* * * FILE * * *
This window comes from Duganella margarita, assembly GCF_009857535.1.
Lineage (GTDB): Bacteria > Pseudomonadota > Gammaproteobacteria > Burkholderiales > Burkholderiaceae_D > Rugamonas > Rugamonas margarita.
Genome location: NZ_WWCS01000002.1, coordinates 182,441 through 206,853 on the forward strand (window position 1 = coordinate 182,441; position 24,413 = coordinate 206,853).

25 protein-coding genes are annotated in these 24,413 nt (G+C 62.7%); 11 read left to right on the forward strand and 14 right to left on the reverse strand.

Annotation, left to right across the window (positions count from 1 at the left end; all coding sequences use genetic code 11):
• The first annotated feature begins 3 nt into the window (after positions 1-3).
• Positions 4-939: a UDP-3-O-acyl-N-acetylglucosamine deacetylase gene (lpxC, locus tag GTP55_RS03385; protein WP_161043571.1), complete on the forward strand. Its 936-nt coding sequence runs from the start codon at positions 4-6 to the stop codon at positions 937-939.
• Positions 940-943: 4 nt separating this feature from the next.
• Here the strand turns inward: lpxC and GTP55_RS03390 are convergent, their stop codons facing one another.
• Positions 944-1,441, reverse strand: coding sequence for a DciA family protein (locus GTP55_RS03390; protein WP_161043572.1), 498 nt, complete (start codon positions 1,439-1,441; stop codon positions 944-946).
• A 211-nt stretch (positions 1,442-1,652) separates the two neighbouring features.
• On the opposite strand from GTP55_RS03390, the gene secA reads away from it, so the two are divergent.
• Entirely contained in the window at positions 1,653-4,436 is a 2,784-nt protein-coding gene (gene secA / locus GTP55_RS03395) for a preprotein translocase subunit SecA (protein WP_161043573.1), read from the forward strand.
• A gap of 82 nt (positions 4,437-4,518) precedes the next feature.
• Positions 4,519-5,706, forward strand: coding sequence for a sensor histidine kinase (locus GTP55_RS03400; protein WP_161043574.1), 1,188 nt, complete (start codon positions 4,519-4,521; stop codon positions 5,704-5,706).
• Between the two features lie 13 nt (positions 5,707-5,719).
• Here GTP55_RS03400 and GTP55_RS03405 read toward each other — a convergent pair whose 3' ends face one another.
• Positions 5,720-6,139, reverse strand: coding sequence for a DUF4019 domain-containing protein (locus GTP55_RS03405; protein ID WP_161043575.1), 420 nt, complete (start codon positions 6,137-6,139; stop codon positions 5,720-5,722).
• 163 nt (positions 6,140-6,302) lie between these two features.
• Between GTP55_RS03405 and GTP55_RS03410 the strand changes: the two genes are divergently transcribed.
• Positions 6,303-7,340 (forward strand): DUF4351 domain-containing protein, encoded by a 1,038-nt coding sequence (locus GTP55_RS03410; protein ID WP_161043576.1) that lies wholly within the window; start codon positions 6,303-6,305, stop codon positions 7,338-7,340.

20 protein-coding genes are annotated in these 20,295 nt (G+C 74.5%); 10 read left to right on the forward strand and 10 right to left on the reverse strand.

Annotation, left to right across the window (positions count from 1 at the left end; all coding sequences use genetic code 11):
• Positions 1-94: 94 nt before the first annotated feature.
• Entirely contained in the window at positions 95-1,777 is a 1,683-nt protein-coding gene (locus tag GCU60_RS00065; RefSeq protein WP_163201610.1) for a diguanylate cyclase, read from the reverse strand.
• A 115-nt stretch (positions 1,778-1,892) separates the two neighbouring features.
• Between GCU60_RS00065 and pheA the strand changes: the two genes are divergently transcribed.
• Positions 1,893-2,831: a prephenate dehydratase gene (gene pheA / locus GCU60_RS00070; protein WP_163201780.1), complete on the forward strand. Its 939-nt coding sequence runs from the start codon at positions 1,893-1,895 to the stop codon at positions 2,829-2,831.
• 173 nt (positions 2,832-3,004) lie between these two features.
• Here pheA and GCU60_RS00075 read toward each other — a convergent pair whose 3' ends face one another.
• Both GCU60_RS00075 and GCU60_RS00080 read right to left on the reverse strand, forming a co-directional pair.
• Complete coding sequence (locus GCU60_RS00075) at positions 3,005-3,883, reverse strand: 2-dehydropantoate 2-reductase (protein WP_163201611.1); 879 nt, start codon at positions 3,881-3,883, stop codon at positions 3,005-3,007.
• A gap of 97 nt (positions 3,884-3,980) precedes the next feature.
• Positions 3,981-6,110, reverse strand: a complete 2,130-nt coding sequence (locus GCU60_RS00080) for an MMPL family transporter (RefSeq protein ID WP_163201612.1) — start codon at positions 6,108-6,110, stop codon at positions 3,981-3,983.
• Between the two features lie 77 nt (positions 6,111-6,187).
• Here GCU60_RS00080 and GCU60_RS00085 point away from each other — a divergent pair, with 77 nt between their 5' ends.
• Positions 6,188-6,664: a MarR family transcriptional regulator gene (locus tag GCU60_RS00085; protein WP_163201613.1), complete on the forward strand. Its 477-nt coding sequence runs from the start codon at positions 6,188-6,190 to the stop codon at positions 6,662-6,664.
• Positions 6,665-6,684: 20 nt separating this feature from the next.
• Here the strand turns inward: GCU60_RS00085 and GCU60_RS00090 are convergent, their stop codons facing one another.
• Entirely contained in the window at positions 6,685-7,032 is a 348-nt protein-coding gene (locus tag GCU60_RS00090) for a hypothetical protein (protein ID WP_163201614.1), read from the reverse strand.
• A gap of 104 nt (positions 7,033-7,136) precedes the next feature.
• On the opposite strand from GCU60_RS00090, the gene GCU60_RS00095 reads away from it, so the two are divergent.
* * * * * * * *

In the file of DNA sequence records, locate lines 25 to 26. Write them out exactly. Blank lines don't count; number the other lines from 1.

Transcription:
• Entirely contained in the window at positions 95-1,777 is a 1,683-nt protein-coding gene (locus tag GCU60_RS00065; RefSeq protein WP_163201610.1) for a diguanylate cyclase, read from the reverse strand.
• A 115-nt stretch (positions 1,778-1,892) separates the two neighbouring features.